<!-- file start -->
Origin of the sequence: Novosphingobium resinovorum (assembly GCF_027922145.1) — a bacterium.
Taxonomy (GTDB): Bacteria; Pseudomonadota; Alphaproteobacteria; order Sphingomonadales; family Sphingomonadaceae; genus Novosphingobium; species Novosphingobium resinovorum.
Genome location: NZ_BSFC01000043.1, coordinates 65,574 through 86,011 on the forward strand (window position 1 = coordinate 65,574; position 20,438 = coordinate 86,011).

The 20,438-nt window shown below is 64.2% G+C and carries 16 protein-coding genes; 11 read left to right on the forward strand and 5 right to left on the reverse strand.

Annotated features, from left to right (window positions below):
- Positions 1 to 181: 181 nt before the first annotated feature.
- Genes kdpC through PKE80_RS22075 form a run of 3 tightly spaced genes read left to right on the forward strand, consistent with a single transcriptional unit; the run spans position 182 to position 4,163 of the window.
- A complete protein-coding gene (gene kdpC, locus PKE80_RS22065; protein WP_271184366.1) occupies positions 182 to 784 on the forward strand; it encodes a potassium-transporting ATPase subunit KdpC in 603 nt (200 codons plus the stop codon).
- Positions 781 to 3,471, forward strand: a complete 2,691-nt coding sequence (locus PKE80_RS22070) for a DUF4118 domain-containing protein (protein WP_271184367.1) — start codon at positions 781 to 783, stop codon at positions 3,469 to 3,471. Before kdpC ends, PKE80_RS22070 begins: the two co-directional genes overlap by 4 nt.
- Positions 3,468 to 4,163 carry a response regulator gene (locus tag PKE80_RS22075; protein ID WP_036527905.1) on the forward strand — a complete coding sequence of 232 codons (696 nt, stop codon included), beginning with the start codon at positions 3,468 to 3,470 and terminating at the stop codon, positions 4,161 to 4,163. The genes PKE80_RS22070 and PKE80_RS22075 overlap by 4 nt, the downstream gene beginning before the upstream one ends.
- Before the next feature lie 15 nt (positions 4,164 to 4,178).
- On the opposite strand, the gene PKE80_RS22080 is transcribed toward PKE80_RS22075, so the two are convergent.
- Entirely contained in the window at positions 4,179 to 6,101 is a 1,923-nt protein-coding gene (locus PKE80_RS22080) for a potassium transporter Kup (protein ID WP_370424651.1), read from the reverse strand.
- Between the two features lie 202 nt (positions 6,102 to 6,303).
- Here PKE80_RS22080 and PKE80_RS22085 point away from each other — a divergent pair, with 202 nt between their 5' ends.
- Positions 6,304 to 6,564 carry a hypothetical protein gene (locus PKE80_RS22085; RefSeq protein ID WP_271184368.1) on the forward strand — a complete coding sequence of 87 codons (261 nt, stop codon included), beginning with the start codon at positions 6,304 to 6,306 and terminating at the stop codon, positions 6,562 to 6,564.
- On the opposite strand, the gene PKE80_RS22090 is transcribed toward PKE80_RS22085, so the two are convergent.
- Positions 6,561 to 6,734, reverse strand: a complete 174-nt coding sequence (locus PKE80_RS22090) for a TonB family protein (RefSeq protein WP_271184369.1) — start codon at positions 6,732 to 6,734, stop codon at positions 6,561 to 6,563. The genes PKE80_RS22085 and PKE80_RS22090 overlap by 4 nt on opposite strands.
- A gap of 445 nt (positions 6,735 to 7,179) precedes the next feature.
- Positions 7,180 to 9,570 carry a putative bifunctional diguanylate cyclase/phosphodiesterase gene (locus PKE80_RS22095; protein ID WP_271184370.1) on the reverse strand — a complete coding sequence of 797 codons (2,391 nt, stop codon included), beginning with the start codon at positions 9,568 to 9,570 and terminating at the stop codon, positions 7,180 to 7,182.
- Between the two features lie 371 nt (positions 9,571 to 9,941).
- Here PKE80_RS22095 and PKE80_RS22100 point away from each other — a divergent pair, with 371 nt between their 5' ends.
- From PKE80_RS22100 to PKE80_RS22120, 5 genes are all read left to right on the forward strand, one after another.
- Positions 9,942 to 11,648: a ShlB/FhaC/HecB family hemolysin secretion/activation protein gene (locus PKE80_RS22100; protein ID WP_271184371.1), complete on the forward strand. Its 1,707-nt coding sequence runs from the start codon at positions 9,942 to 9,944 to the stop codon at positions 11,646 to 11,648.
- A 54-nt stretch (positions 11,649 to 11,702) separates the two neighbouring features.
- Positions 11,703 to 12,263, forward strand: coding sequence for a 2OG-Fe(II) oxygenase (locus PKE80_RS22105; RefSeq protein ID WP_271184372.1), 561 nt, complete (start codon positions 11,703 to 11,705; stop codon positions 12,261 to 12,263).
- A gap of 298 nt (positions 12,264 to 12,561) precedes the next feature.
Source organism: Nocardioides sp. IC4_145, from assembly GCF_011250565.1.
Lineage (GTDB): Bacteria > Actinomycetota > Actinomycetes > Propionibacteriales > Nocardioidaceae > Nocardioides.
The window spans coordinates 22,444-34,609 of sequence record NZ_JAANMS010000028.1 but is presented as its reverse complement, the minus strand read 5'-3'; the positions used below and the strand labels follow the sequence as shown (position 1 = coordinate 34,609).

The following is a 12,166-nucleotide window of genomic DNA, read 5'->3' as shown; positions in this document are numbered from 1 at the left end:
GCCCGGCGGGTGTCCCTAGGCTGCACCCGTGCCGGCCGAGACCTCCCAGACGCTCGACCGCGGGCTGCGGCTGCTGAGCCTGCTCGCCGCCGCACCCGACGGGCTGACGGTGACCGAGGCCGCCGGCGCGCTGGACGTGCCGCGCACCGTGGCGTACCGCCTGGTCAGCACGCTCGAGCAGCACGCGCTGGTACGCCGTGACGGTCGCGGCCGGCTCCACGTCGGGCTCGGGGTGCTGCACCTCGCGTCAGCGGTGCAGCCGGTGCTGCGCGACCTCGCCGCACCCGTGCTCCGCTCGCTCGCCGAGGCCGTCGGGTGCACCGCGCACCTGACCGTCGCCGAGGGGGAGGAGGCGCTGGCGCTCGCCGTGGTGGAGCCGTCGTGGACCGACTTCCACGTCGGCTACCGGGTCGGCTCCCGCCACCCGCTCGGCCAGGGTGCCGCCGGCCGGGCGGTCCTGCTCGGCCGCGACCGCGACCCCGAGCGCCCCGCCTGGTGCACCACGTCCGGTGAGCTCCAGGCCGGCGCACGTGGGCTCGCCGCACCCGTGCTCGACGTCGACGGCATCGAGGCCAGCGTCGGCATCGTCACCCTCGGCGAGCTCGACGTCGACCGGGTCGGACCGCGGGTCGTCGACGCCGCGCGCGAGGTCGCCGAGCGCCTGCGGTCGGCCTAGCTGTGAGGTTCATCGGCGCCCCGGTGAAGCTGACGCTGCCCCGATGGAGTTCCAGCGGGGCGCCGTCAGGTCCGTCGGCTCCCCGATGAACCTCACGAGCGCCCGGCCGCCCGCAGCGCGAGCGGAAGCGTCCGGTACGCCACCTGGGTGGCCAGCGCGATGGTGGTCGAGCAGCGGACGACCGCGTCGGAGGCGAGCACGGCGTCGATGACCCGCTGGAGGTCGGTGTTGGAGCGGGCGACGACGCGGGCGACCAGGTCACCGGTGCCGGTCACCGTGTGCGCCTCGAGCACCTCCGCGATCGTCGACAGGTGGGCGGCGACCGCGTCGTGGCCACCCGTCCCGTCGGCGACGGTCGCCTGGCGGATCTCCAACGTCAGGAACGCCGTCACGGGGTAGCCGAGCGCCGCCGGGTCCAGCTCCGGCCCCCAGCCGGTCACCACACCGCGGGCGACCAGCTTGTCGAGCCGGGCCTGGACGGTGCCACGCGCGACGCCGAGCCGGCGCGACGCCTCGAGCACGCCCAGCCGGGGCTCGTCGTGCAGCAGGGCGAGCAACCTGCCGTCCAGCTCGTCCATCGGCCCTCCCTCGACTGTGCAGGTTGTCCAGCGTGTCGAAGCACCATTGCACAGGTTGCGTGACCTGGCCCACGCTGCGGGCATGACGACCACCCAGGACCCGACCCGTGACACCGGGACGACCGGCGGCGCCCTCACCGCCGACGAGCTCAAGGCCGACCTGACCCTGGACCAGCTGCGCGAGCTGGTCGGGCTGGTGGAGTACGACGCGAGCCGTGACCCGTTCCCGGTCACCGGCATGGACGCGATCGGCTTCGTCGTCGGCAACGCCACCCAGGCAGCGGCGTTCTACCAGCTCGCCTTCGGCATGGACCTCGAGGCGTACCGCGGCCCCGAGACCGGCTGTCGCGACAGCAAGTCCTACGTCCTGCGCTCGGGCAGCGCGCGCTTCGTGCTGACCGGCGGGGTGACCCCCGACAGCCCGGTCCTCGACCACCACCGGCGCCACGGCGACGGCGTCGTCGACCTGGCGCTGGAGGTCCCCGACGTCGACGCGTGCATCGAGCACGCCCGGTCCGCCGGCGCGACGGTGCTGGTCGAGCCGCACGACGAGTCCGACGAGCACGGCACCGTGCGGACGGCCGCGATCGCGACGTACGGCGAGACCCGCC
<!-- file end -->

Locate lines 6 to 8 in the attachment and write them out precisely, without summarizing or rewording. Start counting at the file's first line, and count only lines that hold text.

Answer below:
- Positions 1 to 181: 181 nt before the first annotated feature.
- Genes kdpC through PKE80_RS22075 form a run of 3 tightly spaced genes read left to right on the forward strand, consistent with a single transcriptional unit; the run spans position 182 to position 4,163 of the window.
- A complete protein-coding gene (gene kdpC, locus PKE80_RS22065; protein WP_271184366.1) occupies positions 182 to 784 on the forward strand; it encodes a potassium-transporting ATPase subunit KdpC in 603 nt (200 codons plus the stop codon).